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How do Russians say "I was honking at him"? Here I have several options, but none of them sounds okay to me:

  1. Я бибикал ему. (sounds too childish and silly)
  2. Я сигналил ему. (can mean signaling only by means of lights)
  3. Я подавал ему сигнал. (same as above, plus too scientific)
  4. Я гудел ему. (don't really know)

What would be an appropriate translation in Russian?

1
  • 1
    If you aim for precision, as in a court room, then it's "Я подавал ему звуковой сигнал". In formal settings that do not require such precision, #2 is the best. #1 and #4 work fine in everyday informal settings. – Sergey Kalinichenko Aug 12 '13 at 14:59
4

I personally like 1), 2) , and 4). I'd say that 2) is the best option of all. It doesn't mean only switching on and off your lights, it can (and often does) refer to honking.

1) is not necessarily childish, it is used as widely as 2), but it is somewhat colloquial.

4) is rare, in my opinion.

3), though grammatically correct, is too formal. It is probably what is written in the driving regulations.

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  • Yes, 3) is exactly how it's written in driving regulation rules. Signaling with lights is more often called "моргать", esp. in colloquial speech. I've met that in printed auto magazines, though. – kirilloid Jul 9 '12 at 8:36
4

No. 2 is the most appropriate translation, both in use and more formally. The official expression for 'horn' is звуковой сигнал. The very formal expression is подать звуковой сигнал however without ему.

No. 4 is more related to a ship or a locomotive.

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  • Погудеть is the best option in my opinion because it strikes a good balance between formal and informal speech.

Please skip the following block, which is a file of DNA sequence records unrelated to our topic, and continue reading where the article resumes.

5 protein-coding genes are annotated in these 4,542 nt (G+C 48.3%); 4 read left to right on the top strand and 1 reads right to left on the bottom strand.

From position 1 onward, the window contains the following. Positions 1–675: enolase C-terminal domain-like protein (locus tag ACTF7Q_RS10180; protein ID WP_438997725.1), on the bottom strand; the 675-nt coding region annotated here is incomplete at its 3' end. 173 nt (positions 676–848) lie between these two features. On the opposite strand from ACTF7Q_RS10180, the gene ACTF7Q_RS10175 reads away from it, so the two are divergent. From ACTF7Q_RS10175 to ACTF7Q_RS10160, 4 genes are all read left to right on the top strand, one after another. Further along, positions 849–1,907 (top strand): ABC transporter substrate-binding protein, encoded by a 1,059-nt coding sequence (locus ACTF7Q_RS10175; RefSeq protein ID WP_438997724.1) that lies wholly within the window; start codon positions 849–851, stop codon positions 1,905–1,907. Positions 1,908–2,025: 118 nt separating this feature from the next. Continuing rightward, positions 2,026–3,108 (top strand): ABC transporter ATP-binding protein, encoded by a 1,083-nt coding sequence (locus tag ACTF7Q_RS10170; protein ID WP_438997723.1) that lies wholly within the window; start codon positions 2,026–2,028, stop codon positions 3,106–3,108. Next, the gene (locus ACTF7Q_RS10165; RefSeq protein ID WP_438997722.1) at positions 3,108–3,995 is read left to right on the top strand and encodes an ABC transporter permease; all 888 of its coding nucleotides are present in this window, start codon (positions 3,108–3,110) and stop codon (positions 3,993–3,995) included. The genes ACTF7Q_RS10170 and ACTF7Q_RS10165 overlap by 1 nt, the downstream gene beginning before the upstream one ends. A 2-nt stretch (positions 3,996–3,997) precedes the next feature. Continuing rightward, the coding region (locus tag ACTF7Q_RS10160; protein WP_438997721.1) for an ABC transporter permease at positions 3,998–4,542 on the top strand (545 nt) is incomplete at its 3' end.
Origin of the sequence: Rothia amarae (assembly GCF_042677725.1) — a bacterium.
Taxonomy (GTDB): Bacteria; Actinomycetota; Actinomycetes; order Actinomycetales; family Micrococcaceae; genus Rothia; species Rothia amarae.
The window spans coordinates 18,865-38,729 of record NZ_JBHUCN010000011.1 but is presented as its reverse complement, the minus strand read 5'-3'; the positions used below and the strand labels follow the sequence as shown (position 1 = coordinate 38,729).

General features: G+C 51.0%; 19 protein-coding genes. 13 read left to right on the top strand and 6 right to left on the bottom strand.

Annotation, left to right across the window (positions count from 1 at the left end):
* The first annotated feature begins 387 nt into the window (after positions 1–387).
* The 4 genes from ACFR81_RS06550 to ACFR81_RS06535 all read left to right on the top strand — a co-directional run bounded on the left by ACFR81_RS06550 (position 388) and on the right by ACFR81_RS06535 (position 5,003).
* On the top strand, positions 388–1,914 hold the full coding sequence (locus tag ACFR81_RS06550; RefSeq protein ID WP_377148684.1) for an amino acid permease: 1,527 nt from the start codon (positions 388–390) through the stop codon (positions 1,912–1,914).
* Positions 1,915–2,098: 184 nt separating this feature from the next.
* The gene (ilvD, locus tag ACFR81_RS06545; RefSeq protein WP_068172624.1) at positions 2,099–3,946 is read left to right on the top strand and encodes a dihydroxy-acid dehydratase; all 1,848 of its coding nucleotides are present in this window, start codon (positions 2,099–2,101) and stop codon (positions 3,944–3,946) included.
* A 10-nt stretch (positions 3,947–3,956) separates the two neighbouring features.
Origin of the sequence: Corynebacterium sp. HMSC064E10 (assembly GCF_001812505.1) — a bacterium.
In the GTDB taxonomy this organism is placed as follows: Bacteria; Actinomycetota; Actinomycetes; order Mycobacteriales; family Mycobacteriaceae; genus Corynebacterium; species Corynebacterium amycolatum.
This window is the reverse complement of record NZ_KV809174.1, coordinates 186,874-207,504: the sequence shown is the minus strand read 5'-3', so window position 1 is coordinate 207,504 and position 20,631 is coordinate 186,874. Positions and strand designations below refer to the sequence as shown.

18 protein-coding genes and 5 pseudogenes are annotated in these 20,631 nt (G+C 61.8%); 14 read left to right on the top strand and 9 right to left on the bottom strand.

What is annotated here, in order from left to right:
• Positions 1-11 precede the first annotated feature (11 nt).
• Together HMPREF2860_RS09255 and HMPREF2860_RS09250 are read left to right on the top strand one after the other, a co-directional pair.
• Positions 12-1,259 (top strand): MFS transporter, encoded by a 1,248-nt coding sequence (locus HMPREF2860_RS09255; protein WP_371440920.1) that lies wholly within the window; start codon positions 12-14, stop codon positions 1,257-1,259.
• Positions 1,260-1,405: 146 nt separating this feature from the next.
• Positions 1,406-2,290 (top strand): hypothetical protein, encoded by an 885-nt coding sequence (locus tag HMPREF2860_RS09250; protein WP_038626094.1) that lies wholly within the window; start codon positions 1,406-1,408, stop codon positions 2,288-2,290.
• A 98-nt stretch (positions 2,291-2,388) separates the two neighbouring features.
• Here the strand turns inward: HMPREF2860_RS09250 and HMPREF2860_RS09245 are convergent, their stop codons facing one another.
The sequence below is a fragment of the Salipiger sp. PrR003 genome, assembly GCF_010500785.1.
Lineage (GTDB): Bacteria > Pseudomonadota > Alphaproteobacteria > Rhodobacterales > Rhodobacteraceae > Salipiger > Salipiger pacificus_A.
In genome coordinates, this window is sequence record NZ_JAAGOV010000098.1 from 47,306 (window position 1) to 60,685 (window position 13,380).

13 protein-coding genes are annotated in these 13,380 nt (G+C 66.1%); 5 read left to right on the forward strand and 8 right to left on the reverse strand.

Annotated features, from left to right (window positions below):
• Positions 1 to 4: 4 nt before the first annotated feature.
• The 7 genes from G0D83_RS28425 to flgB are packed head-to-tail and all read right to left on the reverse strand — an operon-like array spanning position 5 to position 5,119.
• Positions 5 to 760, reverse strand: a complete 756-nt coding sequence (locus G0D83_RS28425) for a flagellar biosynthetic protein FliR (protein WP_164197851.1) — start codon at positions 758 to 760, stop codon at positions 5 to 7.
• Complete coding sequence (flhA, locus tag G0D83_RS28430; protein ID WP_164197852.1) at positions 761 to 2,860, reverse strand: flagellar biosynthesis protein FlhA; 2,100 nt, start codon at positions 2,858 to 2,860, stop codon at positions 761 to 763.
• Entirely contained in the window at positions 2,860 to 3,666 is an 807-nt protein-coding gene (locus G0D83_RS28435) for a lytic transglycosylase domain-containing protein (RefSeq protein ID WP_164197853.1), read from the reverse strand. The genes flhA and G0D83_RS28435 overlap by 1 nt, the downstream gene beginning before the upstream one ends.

• Бибикать is a common word in everyday speech, but you usually don't see it in writing. I wouldn't say it's childish, it's simply very informal.
  • Сигналить or подавать сигнал can refer to any signal, and this can be misinterpreted as flashing the lights on and off, for example. Therefore, it is unsuitable if you only want to say about honking unless it is clear from the context.
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Гудеть, гудок is used in professional drivers slang. You can see this word in the online Словарь автолюбителя dictionary for example. So, the professional driver would likely say:

Я погудел ему.

However, more correct way would be:

Я посигналил ему.

But this would tell the professionals that you are not a real driver, just автолюбитель (this is like sailors say компас, while non-sailors say компас).

Another interesting term is гукнуть - which means give a short signal to attract someone's attention. This signal is very short, so it can be done even when sound signals are prohibited by driving rules (in the cities, or by special sign).

It is worth mentioning that it is used in Nabokov's Lolita:

Тут колоссальный грузовик вырос за машиной Траппа и с громом проехал мимо меня, после чего я услышал, как он судорожно гукнул. [В. В. Набоков. Лолита (1967)]

1

First of all, in about 80% of situations, I would put the words in a different order: "Я ему бибикнул/просигналил/гуднул/whatever". Both grammatical forms are acceptable though.

The absolutely precise and formal construct for something like a court record is "Я подал (ему) звуковой сигнал". "Я (про)сигналил" is fine enough for the formal common speech but a bit ambiguous because it also can mean "I waved at him", "I flashed my headlights", etc. The word "бибикнул" may sound childish, but it is a common enough and a neutral enough word, and it is what I often say myself when on the road: "Ну что, побибикать ему что ли?" or "Кто это там сзади бибикает?". The word "гуднул" has a connotation of a short and authoritative signal like "I'm the boss here!". "Я ему гудел" means "I was (have been) honking" (usually without any effect). That's what a driver will say if, for instance, he hits a pedestrian who went to the road without paying any attention to the approaching car.

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